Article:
Eat becomes first brand to trial Weve’s loyalty app

Food chain Eat has become the first brand to trial Weve’s new loyalty app, Pouch, as part of a wider £12m brand and customer experience overhaul.

Eat store
Eat has signed up as the first retailer to use Weve’s mobile loyalty app, Pouch.

Pouch is a mobile app, set to launch on iOS and Android, that stores loyalty cards, vouchers and other content, such as news about new products, from retailers. The app also connects to in-store Bluetooth low-energy (BLE) devices – otherwise known as beacons – so retailers can target customers with messages in-store by sending push notifications to their mobile phones.

Weve is currently trialling the app with a self-selected user pool of just 100 people, but it plans to allow first 1,000 and then 10,000  registrations as the trial builds momentum. The trial is set to accelerate from alpha to beta by April or May this year, across both Android and iOS.

By that point it also hopes to announce other retailers within the food and entertainment categories that have come on board as well as marketing plans. Those could include Weve’s three joint shareholders EE, O2 and Vodafone adding their branding to the app: “Pouch from EE”, for example.

Sean O’Connell, Weve’s director of product development, said at a roundtable event with press at the company’s head office in London today (17 February) that Pouch solves the issue of not being able to connect voucher and offer redemption with the customers who redeemed them

Initially Eat will allow deployment of the app in two of its stores, which marks the first time beacons have been used in-store in the UK, Weve claims.

The partnership with Weve is the latest stage in Eat’s move to overhaul the its in-store and online experience, following a £12m investment from the company’s backers, private equity company Lyceum Capital. To date that has included the roll out of brighter staff uniforms and signage, digital screens and the introduction of self-service tills.

Holly Lee, Eat’s group marketing manager, says Pouch has the opportunity to be a “strategic pillar” in its communications because it allows the company to access more information about customer behaviour and how that can be influenced.

She told Marketing Week the brand will be trailing different types of messages to gauge a level of user acceptance about being targeted in-store. One such option will be the promotion of its soon to be launched breakfast hot pots range.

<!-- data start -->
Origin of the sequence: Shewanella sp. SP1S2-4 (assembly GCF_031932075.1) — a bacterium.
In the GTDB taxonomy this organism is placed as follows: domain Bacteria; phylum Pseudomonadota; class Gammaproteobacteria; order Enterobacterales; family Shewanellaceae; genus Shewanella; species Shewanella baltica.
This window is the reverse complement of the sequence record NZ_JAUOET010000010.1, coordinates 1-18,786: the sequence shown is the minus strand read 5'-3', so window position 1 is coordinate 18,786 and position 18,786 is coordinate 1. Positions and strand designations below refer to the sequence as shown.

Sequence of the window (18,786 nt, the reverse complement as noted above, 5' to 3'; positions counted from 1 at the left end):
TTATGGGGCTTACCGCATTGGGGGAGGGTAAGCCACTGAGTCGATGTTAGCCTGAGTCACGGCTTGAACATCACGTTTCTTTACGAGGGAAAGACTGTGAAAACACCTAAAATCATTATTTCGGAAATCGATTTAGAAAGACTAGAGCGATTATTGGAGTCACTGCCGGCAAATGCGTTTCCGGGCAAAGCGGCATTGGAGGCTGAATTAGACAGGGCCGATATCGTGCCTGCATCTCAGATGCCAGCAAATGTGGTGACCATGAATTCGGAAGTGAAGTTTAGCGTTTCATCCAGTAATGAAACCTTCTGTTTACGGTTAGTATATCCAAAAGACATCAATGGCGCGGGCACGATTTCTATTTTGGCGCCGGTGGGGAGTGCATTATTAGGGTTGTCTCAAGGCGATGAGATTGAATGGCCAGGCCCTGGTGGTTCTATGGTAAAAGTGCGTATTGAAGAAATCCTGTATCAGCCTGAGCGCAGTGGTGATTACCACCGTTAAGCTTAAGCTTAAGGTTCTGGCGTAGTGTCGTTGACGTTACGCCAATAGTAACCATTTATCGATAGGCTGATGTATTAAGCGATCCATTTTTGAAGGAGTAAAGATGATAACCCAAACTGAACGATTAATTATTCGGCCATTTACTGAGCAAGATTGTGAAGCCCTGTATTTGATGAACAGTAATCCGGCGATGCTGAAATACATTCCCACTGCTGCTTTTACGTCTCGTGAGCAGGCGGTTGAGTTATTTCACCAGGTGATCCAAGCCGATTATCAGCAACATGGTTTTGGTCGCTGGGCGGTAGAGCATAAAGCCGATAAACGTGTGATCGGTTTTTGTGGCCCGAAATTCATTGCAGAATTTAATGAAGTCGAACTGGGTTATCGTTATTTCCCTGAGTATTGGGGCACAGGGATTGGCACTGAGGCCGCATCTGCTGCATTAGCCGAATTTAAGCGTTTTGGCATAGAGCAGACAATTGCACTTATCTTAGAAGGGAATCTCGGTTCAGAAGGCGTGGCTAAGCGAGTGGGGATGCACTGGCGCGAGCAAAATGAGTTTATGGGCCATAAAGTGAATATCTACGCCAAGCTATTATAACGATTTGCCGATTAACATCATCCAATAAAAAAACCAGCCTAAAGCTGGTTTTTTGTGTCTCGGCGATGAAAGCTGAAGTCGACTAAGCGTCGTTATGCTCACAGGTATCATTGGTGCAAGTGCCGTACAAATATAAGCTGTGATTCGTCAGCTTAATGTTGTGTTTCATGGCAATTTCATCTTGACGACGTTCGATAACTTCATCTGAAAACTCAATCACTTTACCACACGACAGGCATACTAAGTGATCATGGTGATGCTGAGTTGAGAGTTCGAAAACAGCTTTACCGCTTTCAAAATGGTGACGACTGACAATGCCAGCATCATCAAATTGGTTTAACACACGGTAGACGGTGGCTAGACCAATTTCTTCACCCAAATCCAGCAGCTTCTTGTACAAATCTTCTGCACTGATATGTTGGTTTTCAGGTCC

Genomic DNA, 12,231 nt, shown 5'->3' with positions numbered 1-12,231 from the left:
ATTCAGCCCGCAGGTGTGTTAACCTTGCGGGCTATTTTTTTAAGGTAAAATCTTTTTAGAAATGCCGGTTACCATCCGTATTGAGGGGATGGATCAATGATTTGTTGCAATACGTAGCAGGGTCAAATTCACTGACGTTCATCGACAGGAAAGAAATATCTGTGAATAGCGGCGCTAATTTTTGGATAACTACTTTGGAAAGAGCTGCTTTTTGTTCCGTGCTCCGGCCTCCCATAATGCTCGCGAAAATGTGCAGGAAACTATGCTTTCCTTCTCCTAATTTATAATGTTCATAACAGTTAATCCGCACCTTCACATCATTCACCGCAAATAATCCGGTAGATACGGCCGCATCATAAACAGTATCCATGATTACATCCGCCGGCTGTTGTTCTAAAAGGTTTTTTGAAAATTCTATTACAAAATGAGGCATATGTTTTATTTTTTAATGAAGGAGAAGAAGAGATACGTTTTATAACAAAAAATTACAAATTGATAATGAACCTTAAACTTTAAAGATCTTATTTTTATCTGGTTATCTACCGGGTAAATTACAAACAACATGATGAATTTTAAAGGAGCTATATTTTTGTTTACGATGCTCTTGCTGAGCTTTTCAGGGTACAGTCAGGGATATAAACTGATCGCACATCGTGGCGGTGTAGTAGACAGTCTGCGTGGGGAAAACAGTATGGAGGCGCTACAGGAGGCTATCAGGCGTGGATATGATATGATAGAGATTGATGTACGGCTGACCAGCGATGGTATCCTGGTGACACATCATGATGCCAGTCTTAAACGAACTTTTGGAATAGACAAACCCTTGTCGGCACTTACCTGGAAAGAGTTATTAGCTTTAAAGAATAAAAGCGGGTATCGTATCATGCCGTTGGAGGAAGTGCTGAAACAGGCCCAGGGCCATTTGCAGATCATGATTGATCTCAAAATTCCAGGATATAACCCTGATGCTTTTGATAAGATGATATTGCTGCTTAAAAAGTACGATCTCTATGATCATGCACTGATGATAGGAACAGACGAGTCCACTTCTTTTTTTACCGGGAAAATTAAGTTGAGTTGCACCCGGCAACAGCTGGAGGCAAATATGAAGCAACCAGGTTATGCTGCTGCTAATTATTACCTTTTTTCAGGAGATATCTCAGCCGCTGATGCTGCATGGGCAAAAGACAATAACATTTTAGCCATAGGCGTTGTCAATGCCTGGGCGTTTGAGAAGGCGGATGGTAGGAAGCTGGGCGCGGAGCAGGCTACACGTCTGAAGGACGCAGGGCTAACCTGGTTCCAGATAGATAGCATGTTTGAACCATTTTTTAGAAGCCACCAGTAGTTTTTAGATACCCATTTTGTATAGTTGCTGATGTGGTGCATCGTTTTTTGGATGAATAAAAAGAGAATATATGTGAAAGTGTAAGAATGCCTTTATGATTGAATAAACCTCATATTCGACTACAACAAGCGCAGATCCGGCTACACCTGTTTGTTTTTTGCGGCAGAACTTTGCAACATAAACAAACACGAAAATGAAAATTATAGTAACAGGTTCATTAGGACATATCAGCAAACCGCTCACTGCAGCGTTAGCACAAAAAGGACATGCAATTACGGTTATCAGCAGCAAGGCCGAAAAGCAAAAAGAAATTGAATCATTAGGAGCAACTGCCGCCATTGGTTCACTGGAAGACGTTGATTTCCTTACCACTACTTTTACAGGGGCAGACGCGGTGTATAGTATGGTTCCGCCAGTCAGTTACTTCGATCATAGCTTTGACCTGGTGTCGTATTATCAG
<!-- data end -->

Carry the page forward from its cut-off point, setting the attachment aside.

“Creativity is the key part of all of this. Offers form a factor but we don’t want to depreciate the value of the brand in any way – this is about added value,” she added.

Stuart Evans, general manager of loyalty company ICLP, says mobile opens up “massive opportunities” to drive loyalty through gamification and instant reward but Pouch may struggle to gain traction through lack of brand recognition.

He adds: “The big thing that jumps to mind is brand trust: as a consumer I don’t know Weve and Pouch is unbranded as yet by the carriers, so effectively a no-brand tech start-up.”

Weve also announced the launch today of an “Acceptance Network” designed to provide a set of standards and a common platform for retailers to sign up for loyalty, offers and other non-payment mobile marketing services. Weve says it will provide more detail on the network, including the first retailers to sign up, next month.

Earlier this month Weve formed a partnership with Mastercard to bring contactless payments to mobile phones via banking brands’ mobile apps.

In January Weve announced the launch of its display ad service trial.



Top 5 Sochi 2014 ambush marketing stunts

Seb Joseph

After the marketing controversies that came up during the last Summer Games in London it would appear non-sponsors have learnt from those that escaped the International Olympic Committee’s (IOC) attention in terms of ambushing this year’s Winter Olympics. Marketing Week picks out the top five most memorable examples of how ambush marketers have looked to flout the rules in Sochi.


    Leave a comment